diagram showing a map being set with a compass If the features or landmarks on the ground aren't visible you can set the map with your compass by placing it on the map with the direction arrow pointing ahead along your path / route and turning the map making sure the compass is held firmly in place (i.e. it moves with it) until the red north end of the compass needle lines up with the grid lines on the map and points north.

As you are basically using the compass to find north (i.e. using the map and compass as a rough guide) you can ignore the lines in the compass housing and there is no need to correct for magnetic variation.

Remember to keep the map "set" when you turn a corner on a path or change direction by turning the map as well - i.e. If you turn right, turn the map to the left.


Taking Bearings

1. Plotting your route on the map and following it on the ground
diagram showing a bearing being plotted on a map and followed on the ground
  • Place your compass on the map with one of the base plates long edges lined up between your current location on the map (point "A" in the diagram) and your next destination (point "B" in the diagram).
  • Then keeping the base plate perfectly still turn the capsule to make the light blue orienting arrow and lines in it line up with the vertical grid lines on the map, making sure the orienting arrow is pointing north (top or grid north end of the map). Ignore the magnetic needle for the moment and read the bearing at the index point (the X in the diagram).
  • To apply the magnetic variation add it by turning the capsule anticlockwise the required number of degrees.
  • Lift the compass off the map, don't turn the capsule.
  • Stand with the direction arrow pointing away from you and turn around until the north seeking red end of the needle lines up with the light blue orienting arrow in the capsule. The bearing you read off the map is now indicated on the ground by the direction arrow on the base plate.
  • Walk in this direction towards a landmark, feature or other identifiable point. Don't simply follow the compass as you will end up walking in a curve

2. Identify a feature or landmark that you can see.
diagram showing a bearing being taken of a landmark on the ground
diagram 2a
  • Hold your compass out flat with the black base plate direction arrow pointing away from you and towards the landmark or feature you wish to identify.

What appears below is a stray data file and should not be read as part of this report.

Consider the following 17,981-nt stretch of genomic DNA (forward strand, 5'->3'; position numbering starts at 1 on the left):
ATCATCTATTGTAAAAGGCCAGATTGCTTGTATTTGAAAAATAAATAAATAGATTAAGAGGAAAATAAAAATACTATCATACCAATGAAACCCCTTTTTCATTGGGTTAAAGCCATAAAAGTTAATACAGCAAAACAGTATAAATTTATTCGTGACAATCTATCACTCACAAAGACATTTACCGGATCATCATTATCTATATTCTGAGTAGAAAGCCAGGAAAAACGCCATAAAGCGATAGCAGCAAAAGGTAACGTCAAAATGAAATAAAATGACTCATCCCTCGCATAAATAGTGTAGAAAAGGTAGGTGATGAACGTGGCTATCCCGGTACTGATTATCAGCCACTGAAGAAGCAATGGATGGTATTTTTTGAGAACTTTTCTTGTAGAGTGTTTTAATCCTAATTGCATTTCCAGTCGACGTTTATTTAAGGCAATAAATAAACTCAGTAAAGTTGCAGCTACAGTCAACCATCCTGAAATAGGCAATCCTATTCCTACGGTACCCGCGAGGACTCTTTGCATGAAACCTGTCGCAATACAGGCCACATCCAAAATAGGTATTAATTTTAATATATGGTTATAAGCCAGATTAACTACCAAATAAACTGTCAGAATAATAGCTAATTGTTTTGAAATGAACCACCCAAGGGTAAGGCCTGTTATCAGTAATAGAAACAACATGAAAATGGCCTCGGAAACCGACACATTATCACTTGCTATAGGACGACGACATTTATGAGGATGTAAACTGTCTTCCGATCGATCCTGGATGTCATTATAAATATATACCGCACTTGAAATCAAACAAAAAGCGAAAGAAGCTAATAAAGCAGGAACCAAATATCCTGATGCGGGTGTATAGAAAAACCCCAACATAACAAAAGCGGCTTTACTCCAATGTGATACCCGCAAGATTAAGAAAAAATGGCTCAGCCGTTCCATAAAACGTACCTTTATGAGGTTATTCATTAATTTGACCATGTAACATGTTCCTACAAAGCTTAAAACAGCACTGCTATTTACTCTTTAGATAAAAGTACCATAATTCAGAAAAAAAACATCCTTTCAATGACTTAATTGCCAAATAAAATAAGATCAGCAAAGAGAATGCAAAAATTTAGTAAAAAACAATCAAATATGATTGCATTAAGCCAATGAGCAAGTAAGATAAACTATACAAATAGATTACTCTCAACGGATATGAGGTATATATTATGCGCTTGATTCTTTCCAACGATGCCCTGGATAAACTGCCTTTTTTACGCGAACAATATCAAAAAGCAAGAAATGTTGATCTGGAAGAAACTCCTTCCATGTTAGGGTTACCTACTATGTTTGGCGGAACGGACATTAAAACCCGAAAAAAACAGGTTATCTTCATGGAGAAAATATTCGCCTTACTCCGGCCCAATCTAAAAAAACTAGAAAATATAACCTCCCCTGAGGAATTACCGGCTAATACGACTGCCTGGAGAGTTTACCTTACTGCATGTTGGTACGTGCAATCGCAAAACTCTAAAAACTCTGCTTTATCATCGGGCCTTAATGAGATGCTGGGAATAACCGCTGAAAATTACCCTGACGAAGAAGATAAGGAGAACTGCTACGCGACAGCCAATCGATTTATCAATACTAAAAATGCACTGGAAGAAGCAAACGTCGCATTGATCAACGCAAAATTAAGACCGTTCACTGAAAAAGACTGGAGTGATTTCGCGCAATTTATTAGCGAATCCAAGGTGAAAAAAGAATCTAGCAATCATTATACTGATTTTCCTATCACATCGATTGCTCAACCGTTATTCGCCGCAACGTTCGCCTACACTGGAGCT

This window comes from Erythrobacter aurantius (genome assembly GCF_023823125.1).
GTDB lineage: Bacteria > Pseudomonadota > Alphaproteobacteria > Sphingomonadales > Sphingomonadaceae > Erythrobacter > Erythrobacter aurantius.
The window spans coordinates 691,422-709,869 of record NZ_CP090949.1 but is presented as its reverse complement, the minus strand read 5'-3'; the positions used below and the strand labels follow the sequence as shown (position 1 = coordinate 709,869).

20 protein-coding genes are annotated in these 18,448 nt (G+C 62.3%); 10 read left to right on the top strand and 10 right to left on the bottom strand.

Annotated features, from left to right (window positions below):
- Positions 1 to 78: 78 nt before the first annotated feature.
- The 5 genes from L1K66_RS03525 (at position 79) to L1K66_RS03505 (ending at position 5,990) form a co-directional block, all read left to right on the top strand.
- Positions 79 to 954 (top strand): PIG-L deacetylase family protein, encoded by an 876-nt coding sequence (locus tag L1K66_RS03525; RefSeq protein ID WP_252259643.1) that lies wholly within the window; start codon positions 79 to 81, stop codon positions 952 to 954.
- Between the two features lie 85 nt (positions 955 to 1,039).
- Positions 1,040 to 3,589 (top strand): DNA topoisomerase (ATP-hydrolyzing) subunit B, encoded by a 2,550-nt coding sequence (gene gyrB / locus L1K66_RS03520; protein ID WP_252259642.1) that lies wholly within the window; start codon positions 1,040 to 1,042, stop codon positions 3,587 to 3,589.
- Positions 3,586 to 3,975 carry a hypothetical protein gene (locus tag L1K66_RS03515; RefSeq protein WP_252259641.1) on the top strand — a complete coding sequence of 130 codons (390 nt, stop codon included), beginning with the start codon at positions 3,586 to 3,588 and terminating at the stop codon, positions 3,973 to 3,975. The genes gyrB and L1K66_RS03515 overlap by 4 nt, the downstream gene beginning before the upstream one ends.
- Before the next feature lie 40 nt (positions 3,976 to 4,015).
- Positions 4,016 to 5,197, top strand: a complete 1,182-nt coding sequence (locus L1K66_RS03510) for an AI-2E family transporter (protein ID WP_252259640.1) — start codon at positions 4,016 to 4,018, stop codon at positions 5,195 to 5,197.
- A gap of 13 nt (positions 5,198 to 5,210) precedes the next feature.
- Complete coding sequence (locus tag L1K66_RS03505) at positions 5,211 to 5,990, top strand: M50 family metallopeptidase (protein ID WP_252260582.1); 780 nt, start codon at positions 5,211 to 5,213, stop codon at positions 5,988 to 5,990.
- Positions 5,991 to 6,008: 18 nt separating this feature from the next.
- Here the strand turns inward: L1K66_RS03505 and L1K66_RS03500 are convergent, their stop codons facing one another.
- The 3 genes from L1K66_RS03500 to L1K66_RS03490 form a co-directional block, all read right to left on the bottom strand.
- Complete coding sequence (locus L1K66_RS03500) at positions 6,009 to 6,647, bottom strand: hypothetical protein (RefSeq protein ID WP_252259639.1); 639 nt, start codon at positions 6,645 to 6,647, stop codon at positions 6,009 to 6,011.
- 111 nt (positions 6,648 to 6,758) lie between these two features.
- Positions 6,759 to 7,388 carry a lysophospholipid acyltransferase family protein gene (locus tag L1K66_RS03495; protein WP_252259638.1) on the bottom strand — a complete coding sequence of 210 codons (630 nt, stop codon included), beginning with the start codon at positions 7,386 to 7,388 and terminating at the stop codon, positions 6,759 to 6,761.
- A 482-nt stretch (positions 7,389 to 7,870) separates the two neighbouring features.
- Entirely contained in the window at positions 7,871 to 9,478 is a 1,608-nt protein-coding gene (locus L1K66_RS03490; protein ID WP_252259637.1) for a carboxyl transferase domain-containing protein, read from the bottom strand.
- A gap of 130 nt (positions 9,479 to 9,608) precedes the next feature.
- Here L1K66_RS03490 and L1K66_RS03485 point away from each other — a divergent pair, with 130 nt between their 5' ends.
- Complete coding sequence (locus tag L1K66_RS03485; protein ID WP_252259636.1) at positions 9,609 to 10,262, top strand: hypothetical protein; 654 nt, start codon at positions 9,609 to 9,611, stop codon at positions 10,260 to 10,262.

• Without moving the baseplate turn the capsule until the north seeking red end of the magnetic needle lines up with the light blue orienting arrow within the capsule.
  • Read the bearing at the index point (the X in diagram 2a), then apply the magnetic variation by turning the capsule clockwise the required number of degrees (you are subtracting it).
diagram showing the landmark being identified on the map
diagram 2b
  • Without moving the capsule setting, place the compass on your map aligning a bottom corner of the baseplate with your current location (point "C" in diagram 2b).
  • Swivel the compass around this point "C" (do not adjust the capsule setting) until the light blue orienting arrow and lines in the capsule line up with the vertical grid lines on the map, making sure the orienting arrow is pointing north (top or grid north end of the map). The edge of the compass will now be in line with the landmark / feature you are trying to identify (point "D" in diagram 2b).

3. Confirm your location
diagram showing how to use landmarks to confirm your location
  • Follow steps for diagram 2a above, then, without moving the capsule setting, place the compass on your map aligning a top corner of the baseplate with the landmark (point "D" in the diagram for 2b above).
  • Swivel the compass around this point "D" (do not adjust the capsule setting) until the light blue orienting arrow and lines in the capsule line up with the vertical grid lines on the map, making sure the orienting arrow is pointing north (top or grid north end of the map).
  • Where the edge of the compass (or a line extended from it) crosses the path or track you are on is your current location (point "C" in the diagram 2b above).
  • If you are in open country and / or not following a path on the ground, repeat the procedure 3 times using 3 landmarks such as points "E" (a local sumit), "F" (a woodland corner) and "G" (the top end of a tarn) in the diagram. Actually draw a line from each to just past your approximate location (use a pencil to avoid permanently marking the map) along the compass edge extending it as necessary.
  • You should now have 3 lines that form a triangle around your current position as shown in the diagram.

This is obviously an ideal example with your 3 landmarks fairly evenly spaced out around the compass points. If you can only see 2 landmarks (in which case your location will be where the 2 lines cross), or they are closer together be aware that your position will be located less accurately.